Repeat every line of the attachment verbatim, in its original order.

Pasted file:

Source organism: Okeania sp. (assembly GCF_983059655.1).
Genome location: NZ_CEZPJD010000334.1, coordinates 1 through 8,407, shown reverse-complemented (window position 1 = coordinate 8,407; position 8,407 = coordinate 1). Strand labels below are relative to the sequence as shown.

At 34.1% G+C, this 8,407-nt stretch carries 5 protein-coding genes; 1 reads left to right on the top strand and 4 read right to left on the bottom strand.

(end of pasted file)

Source organism: Okeania sp. (assembly GCF_983059655.1).
Genome location: NZ_CEZPJD010000334.1, coordinates 1 through 8,407, shown reverse-complemented (window position 1 = coordinate 8,407; position 8,407 = coordinate 1). Strand labels below are relative to the sequence as shown.

At 34.1% G+C, this 8,407-nt stretch carries 5 protein-coding genes; 1 reads left to right on the top strand and 4 read right to left on the bottom strand.